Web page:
But in his last 12 Tests, dating back to his career-saving century at Edgbaston last summer, when his form was hanging by a thread and one mistake was sure to be curtains, he has scored 989 runs at 61.81, with four centuries and a 96. There's nothing more he can do to be a hero to his team.
"He just brought his character into the performance today," said a grateful England captain, Andrew Strauss. "He is a tenacious little redhead, that is what he is, and that's how he plays. He never takes a backward step, and he fights. He keeps fighting and that's kind of how he got his path into the Test team, and it's the only way he knows. In circumstances like that you always expect him to do something along those lines, and I suppose it just underlines his value to the side really."
Collingwood's Test average is now a doughty 44.84, and Lord's will be his 50th Test. It is a milestone he deserves to relish, because he has somehow been regarded as a stop-gap, right from the moment he was recalled to play in his first home Test at The Oval in 2005, as a replacement for a man who watched longingly from the stands throughout this game, Simon Jones.
|Defeat today might not have been as painful for England as a collective, given how little of the match they had actually commanded, but for Collingwood personally it would have been a low without compare|
The Aussies reacted with bemusement and scorn when he was rewarded for his efforts in that outing (scores of 7 and 10) with an MBE, and it was a fact that Shane Warne in particular took great glee in reminding him of throughout that Ashes whitewash. He personally has never yet beaten the Australians in any of his seven Tests against them, and today came perilously close to becoming his sixth setback in a row. But all such slights came coursing through his veins today, as he took it upon himself to teach his England team-mates exactly what passion is required to go toe-to-toe with a nation that never takes a backward step.
Strauss and his batting colleagues, Kevin Pietersen among them, could only watch and admire from the dressing-room, as Collingwood set the standard for a very impressive rearguard. Graeme Swann took his blows manfully and showed that his feat of not being dismissed in Tests since December was no fluke, while James Anderson, flaky with the ball and tremulous in front of the cameras, showed yet again that he has a character beneath his diffident veneer, as he carried his run of duckless Test innings to 50 not out - a world record he protects with pride.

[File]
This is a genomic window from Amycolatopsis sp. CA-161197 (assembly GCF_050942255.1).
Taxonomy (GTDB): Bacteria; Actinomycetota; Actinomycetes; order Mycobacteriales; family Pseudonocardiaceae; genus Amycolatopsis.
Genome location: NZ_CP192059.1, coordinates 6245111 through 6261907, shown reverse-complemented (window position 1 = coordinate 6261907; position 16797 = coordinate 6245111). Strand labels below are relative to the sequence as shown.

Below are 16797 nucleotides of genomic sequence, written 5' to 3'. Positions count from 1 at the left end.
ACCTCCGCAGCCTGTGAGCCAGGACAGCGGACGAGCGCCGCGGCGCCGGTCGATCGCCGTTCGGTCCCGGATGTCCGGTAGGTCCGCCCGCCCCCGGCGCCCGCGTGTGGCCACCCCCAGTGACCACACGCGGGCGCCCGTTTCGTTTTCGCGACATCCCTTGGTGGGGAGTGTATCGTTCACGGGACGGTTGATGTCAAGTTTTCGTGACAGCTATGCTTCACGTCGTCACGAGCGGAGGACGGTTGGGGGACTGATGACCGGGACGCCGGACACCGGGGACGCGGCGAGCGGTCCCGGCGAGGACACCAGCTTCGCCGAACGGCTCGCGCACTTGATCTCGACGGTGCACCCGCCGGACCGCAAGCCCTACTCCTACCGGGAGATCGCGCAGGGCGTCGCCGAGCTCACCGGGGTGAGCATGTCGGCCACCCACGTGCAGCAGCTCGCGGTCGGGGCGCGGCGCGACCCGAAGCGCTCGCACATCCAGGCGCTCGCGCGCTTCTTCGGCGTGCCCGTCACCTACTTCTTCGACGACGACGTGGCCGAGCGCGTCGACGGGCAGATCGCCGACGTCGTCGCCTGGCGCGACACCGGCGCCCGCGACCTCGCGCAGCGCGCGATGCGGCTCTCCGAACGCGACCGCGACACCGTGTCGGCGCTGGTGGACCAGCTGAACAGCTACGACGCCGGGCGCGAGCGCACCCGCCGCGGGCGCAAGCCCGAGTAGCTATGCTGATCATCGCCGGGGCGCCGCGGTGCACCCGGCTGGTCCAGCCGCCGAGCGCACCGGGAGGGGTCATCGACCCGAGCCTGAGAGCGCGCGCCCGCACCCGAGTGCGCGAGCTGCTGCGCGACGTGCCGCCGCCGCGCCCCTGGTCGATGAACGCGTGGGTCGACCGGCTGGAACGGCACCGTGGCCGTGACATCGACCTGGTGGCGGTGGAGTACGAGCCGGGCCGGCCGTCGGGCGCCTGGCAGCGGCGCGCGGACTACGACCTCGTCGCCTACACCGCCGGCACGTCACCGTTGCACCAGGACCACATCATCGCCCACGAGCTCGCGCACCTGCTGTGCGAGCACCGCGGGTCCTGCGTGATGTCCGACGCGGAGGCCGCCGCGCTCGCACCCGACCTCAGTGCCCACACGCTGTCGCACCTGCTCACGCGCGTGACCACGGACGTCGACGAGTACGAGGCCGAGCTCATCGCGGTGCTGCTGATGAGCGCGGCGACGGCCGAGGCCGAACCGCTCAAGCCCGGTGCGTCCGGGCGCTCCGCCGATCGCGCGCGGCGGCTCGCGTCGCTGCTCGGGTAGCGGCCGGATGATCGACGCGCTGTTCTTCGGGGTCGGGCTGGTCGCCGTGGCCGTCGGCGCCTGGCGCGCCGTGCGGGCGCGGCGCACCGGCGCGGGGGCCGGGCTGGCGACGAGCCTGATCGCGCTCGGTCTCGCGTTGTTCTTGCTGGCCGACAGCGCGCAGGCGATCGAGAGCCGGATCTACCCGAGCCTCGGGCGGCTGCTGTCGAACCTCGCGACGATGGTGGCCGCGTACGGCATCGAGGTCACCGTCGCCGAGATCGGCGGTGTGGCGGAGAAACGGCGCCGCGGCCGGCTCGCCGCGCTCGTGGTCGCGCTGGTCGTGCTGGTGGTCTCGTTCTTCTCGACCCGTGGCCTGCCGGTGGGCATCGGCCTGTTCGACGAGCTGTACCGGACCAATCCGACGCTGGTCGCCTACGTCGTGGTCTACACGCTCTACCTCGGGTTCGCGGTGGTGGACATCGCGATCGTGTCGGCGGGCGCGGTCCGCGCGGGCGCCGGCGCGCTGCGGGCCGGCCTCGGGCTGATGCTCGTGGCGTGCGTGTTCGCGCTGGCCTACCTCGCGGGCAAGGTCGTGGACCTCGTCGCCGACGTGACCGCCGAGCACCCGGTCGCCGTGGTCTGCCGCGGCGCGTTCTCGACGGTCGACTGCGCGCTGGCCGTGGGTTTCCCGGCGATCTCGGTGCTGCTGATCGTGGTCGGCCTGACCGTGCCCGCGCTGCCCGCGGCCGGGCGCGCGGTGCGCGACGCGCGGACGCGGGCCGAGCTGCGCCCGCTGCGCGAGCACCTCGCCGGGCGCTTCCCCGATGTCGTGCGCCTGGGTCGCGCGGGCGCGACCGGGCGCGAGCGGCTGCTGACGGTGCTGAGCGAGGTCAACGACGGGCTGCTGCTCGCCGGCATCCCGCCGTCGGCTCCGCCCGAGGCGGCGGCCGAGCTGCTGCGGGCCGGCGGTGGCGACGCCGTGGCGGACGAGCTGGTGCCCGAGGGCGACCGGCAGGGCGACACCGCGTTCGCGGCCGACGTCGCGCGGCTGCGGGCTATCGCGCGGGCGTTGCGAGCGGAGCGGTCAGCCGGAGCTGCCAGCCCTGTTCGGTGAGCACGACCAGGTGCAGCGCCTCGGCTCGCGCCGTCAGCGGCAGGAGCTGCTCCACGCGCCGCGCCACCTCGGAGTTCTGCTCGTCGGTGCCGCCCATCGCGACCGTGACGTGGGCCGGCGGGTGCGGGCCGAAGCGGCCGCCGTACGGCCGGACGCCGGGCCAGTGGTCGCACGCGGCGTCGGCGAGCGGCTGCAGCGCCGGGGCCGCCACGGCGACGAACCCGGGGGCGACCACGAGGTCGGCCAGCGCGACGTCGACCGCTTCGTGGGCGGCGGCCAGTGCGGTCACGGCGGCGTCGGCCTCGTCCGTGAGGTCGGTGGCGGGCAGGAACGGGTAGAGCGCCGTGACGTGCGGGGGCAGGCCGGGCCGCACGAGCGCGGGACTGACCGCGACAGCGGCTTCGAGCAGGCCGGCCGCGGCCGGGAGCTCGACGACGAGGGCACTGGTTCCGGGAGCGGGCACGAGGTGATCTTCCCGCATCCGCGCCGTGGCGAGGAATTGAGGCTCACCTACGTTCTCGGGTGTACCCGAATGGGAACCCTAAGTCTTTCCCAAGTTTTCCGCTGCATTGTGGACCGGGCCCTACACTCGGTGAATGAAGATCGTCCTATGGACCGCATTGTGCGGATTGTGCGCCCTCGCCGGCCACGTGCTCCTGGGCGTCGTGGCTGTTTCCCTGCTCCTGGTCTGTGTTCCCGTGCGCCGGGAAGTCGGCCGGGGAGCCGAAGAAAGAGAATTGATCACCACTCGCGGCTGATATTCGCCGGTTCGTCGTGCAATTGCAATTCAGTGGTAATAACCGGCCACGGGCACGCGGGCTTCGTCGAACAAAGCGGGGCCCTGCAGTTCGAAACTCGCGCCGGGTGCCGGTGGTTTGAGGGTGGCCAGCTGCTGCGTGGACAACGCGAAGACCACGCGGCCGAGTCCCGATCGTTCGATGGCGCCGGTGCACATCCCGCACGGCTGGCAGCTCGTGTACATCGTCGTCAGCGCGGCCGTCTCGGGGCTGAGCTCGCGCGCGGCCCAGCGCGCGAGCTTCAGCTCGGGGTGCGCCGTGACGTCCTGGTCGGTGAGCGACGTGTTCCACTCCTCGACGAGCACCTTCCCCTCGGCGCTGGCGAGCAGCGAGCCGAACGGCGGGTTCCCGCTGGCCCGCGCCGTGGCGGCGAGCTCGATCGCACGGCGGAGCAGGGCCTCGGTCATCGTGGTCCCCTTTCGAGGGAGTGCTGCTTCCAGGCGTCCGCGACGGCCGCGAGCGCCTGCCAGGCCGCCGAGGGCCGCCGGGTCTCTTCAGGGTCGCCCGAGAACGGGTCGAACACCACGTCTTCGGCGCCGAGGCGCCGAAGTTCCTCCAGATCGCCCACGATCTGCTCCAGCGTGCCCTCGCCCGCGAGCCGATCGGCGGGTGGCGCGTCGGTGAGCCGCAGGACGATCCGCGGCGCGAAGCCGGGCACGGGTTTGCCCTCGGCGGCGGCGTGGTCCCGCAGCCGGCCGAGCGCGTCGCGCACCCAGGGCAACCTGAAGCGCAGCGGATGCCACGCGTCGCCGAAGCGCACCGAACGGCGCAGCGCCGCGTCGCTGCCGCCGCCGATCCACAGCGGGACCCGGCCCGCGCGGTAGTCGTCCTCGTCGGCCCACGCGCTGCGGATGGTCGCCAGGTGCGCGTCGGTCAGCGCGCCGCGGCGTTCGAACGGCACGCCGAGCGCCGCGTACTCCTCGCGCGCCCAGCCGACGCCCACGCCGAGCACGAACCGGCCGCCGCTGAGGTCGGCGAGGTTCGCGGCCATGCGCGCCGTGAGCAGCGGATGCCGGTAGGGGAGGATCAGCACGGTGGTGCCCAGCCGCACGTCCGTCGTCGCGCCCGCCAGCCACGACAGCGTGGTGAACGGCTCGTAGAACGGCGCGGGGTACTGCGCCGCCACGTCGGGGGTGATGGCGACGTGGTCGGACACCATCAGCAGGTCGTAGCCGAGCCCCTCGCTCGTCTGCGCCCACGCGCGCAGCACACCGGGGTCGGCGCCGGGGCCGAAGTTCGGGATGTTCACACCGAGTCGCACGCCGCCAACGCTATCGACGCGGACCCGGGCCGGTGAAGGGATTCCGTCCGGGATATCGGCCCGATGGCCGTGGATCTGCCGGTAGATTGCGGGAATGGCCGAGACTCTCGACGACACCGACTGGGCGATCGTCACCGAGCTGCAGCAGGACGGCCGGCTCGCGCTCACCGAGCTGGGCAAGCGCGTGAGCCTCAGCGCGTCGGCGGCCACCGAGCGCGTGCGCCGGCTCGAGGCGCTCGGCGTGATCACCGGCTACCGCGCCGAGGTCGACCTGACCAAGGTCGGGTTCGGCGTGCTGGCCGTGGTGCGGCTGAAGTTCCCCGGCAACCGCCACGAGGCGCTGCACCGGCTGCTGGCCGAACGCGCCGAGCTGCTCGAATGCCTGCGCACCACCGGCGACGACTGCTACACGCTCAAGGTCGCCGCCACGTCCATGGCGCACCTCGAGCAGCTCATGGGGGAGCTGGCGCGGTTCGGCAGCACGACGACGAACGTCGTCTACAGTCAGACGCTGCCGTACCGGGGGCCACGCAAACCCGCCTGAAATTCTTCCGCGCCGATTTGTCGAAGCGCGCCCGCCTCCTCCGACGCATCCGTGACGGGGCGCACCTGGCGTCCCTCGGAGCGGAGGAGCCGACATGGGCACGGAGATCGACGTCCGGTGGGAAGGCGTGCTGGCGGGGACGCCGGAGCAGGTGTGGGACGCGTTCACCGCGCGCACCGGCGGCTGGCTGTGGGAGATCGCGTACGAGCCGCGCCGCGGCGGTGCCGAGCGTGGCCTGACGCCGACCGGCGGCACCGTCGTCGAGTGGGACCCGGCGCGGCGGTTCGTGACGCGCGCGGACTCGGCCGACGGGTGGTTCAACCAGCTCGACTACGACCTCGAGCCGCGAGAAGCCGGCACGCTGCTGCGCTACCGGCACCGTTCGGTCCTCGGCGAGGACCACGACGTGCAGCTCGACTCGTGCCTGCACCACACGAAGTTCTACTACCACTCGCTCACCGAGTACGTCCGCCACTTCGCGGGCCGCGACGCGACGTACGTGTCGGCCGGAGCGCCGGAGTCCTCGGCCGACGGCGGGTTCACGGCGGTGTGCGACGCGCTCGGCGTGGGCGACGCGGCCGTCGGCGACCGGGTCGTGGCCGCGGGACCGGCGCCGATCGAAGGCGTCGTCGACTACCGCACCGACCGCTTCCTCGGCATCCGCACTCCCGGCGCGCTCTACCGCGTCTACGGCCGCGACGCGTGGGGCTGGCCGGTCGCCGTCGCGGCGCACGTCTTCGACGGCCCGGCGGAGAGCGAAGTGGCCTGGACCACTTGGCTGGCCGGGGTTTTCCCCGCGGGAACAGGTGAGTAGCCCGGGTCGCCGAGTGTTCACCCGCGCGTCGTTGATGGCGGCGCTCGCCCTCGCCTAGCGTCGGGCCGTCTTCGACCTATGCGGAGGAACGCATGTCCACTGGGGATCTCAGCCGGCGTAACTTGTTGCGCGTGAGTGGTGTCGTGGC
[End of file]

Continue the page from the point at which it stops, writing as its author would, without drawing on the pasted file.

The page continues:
And then there was Monty Panesar, quite possibly the most mocked tailender in the country. Even he was touched by Collingwood's fighting qualities - blocking the straight ones, leaving the wide ones, and refusing to yield for an instant - as he credited the influence of his "cricket buddy" on his performance. "We've been working on a few things, and while I was out there I was just trying to get my thoughts in that way, and we kept communicating which helped us to be calm in that situation."
Collingwood deserves this day more than any of the players in the England team, and he is also the likeliest to use the experience the most wisely. When Australia escaped with a draw at Old Trafford in 2005, it was suggested they celebrated the moment too hard, and gave England confidence that they still had their measure. Collingwood has never yet felt comfortable enough in his career to allow such thoughts to hold sway. England ought to be a grounded unit, going into a vital Lord's Test on Thursday.